Computational Geosciences

, Volume 22, Issue 4, pp 1093–1113 | Cite as

Machine-learning-based modeling of coarse-scale error, with application to uncertainty quantification

  • Sumeet TrehanEmail author
  • Louis J. Durlofsky
Original Paper


The use of upscaled models is attractive in many-query applications that require a large number of simulation runs, such as uncertainty quantification and optimization. Highly coarsened models often display error in output quantities of interest, e.g., phase production and injection rates, so the direct use of these results for quantitative evaluations and decision making may not be appropriate. In this work, we introduce a machine-learning-based post-processing framework for modeling the error in coarse-model results in the context of uncertainty quantification. Coarse-scale models are constructed using an accurate global single-phase transmissibility upscaling procedure. The framework entails the use of high-dimensional regression (random forest in this work) to model error based on a number of error indicators or features. Many of these features are derived from approximations of the subgrid effects neglected in the coarse-scale saturation equation. These features are identified through volume averaging, and they are generated by solving a fine-scale saturation equation with a constant-in-time velocity field. Our approach eliminates the need for the user to hand-design a small number of informative (relevant) features. The training step requires the simulation of some number of fine and coarse models (in this work we perform either 10 or 30 training simulations), followed by construction of a regression model for each well. Classification is also applied for production wells. The methodology then provides a correction at each time step, and for each well, in the phase production and injection rates. Results are presented for two- and three-dimensional oil–water systems. The corrected coarse-scale solutions show significantly better accuracy than the uncorrected solutions, both in terms of realization-by-realization predictions for oil and water production rates, and for statistical quantities important for uncertainty quantification, such as P10, P50, and P90 predictions.


Upscaling Machine learning Uncertainty quantification Reservoir simulation Classification Error modeling Random forest Surrogate model 


Unable to display preview. Download preview PDF.

Unable to display preview. Download preview PDF.



We thank the sponsors of the Stanford Smart Fields Consortium for financial support. We are grateful to Hai X. Vo for providing the channelized geological models used in this study, and to Olav Møyner for his support with MRST. We also thank Stanford’s Center for Computational Earth & Environmental Science for providing computational resources.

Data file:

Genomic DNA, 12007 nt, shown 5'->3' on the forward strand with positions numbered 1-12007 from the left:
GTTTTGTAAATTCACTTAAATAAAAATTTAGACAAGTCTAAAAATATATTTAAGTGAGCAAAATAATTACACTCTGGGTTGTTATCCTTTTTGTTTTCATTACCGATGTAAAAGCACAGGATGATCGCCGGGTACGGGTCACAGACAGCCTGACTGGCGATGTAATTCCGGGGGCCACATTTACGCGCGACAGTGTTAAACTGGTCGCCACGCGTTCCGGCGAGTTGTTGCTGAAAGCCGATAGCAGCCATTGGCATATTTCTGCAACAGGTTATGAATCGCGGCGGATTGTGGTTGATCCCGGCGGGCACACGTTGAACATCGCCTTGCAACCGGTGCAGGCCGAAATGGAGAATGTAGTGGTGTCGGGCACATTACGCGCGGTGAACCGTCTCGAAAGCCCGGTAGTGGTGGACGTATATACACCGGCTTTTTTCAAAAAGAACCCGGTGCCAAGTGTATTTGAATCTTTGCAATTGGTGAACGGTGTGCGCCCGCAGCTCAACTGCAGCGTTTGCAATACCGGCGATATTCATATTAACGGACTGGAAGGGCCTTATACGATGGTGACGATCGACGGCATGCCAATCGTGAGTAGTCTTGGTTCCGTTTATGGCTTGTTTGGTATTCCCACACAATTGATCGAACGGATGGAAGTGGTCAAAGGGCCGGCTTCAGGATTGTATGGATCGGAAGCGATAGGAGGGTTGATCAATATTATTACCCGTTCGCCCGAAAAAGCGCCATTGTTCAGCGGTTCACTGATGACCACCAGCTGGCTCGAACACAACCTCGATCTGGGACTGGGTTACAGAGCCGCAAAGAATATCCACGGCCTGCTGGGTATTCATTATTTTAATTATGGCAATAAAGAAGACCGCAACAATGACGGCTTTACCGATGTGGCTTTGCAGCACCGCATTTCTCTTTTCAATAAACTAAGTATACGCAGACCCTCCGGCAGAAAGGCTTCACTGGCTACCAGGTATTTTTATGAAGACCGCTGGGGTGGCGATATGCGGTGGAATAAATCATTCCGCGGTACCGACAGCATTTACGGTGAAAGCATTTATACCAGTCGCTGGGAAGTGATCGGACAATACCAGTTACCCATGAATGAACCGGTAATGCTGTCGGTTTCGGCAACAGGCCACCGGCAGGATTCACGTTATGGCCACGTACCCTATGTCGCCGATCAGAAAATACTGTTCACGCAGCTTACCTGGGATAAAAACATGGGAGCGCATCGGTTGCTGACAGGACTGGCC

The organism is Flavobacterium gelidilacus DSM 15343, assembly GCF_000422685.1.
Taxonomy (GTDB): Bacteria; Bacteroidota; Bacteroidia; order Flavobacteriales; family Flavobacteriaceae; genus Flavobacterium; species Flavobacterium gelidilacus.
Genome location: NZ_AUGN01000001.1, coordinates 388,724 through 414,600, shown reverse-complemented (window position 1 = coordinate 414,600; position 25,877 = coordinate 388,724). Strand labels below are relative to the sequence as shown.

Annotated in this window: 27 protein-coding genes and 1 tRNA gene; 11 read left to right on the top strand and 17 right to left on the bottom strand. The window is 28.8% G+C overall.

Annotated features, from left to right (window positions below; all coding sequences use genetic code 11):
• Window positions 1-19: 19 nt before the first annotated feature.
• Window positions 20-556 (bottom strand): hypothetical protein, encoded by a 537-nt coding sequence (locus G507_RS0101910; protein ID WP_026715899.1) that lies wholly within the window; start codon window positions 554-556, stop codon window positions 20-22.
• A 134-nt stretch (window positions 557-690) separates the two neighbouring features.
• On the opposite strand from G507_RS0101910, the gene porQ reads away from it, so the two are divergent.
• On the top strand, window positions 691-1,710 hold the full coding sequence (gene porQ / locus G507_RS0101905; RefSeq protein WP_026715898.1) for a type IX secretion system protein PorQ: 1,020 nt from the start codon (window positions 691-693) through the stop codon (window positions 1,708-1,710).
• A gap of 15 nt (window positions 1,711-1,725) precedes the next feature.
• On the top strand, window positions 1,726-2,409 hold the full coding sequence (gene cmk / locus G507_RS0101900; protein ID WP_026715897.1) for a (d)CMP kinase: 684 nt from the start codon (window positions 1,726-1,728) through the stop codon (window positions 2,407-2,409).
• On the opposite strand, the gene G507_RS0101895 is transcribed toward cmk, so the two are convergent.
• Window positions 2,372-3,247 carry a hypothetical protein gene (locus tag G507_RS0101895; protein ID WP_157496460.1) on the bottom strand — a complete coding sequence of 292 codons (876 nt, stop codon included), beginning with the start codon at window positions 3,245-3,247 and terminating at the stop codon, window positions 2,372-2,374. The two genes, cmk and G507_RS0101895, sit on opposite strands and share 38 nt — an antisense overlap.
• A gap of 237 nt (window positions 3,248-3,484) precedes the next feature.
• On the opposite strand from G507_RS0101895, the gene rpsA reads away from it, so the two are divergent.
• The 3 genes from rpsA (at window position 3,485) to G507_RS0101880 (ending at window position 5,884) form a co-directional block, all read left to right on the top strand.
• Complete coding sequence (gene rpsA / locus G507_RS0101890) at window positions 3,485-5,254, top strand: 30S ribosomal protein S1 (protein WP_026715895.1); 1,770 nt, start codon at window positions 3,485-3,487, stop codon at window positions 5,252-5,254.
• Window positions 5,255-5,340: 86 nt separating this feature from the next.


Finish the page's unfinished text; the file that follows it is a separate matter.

1. 1.
    Aliyev, E., Durlofsky, L.J.: Multilevel field development optimization under uncertainty using a sequence of upscaled models. Math. Geosci. 49(3), 307–339 (2017). CrossRefGoogle Scholar
  2. 2.
    Arnold, D., Demyanov, V., Christie, M., Bakay, A., Gopa, K.: Optimisation of decision making under uncertainty throughout field lifetime: A fractured reservoir example. Comput. Geosci. 95, 123–139 (2016)CrossRefGoogle Scholar
  3. 3.
    Bakay, A., Demyanov, V., Arnold, D.: Uncertainty quantification in fractured reservoirs based on outcrop modelling from northeast Brazil. In: 7th EAGE international conference and exhibition (2016)Google Scholar
  4. 4.
    Bardy, G., Biver, P.: Sorting reservoir models according to flow criteria: A methodology, using fast marching methods and multi-dimensional scaling. In: Mathematics of Planet Earth: Proceedings of the 15th Annual Conference of the International Association for Math. Geosci., pp. 643–646. Springer. (2014)
  5. 5.
    Breiman, L.: Random forests. Mach. Learn. 45(1), 5–32 (2001)CrossRefGoogle Scholar
  6. 6.
    Breiman, L., Cutler, A., Liaw, A., Wiener, M.: Package random forest version 4.6–12. (2015)
  7. 7.
    Cardoso, M., Durlofsky, L.J.: Linearized reduced-order models for subsurface flow simulation. J. Comput. Phys. 229(3), 681–700 (2010)CrossRefGoogle Scholar
  8. 8.
    Chen, Y., Durlofsky, L.J.: Ensemble-level upscaling for efficient estimation of fine-scale production statistics. SPE J. 13(4), 400–411 (2008)CrossRefGoogle Scholar
  9. 9.
    Chen, Y., Durlofsky, L.J., Gerritsen, M., Wen, X.H.: A coupled local–global upscaling approach for simulating flow in highly heterogeneous formations. Adv. Water Resour. 26(10), 1041–1060 (2003)CrossRefGoogle Scholar
  10. 10.
    Chen, Y., Mallison, B.T., Durlofsky, L.J.: Nonlinear two-point flux approximation for modeling full-tensor effects in subsurface flow simulations. Comput. Geosci. 12(3), 317–335 (2008)CrossRefGoogle Scholar
  11. 11.
    Chen, Y., Park, K., Durlofsky, L.J.: Statistical assignment of upscaled flow functions for an ensemble of geological models. Comput. Geosci. 15(1), 35–51 (2011)CrossRefGoogle Scholar
  12. 12.
    Drohmann, M., Carlberg, K.: The ROMES method for statistical modeling of reduced-order-model error. SIAM/ASA J. Uncertain. Quantif. 3(1), 116–145 (2015)CrossRefGoogle Scholar
  13. 13.
    Durlofsky, L.J.: Coarse scale models of two phase flow in heterogeneous reservoirs: Volume averaged equations and their relationship to existing upscaling techniques. Comput. Geosci. 2(2), 73–92 (1998)CrossRefGoogle Scholar
  14. 14.
    Durlofsky, L.J.: Upscaling and gridding of fine scale geological models for flow simulation. In: 8th International Forum on Reservoir Simulation (2005)Google Scholar
  15. 15.
    Durlofsky, L.J., Chen, Y.: Uncertainty quantification for subsurface flow problems using coarse-scale models. In: Numerical Analysis of Multiscale Problems, pp. 163–202. Springer (2012)Google Scholar
  16. 16.
    Efendiev, Y., Datta-Gupta, A., Ma, X., Mallick, B.: Efficient sampling techniques for uncertainty quantification in history matching using nonlinear error models and ensemble level upscaling techniques. Water Resources Research 45(11) (2009)Google Scholar
  17. 17.
    Efendiev, Y.R., Durlofsky, L.J.: A generalized convection-diffusion model for subgrid transport in porous media. Multiscale Model. Simul. 1(3), 504–526 (2003)CrossRefGoogle Scholar
  18. 18.
    Efendiev, Y.R., Durlofsky, L.J.: Accurate subgrid models for two-phase flow in heterogeneous reservoirs. SPE J. 9(2), 219–226 (2004)CrossRefGoogle Scholar
  19. 19.
    Floris, F., Bush, M., Cuypers, M., Roggero, F., Syversveen, A.R.: Methods for quantifying the uncertainty of production forecasts: A comparative study. Pet. Geosci. 7(S), S87—S96 (2001)CrossRefGoogle Scholar
  20. 20.
    Glimm, J., Hou, S., Lee, Y., Sharp, D., Ye, K.: Solution error models for uncertainty quantification. Contemp. Math. 327, 115–140 (2003)CrossRefGoogle Scholar
  21. 21.
    Guyon, I., Elisseeff, A.: An introduction to variable and feature selection. J. Mach. Learn. Res. 3, 1157–1182 (2003)Google Scholar
  22. 22.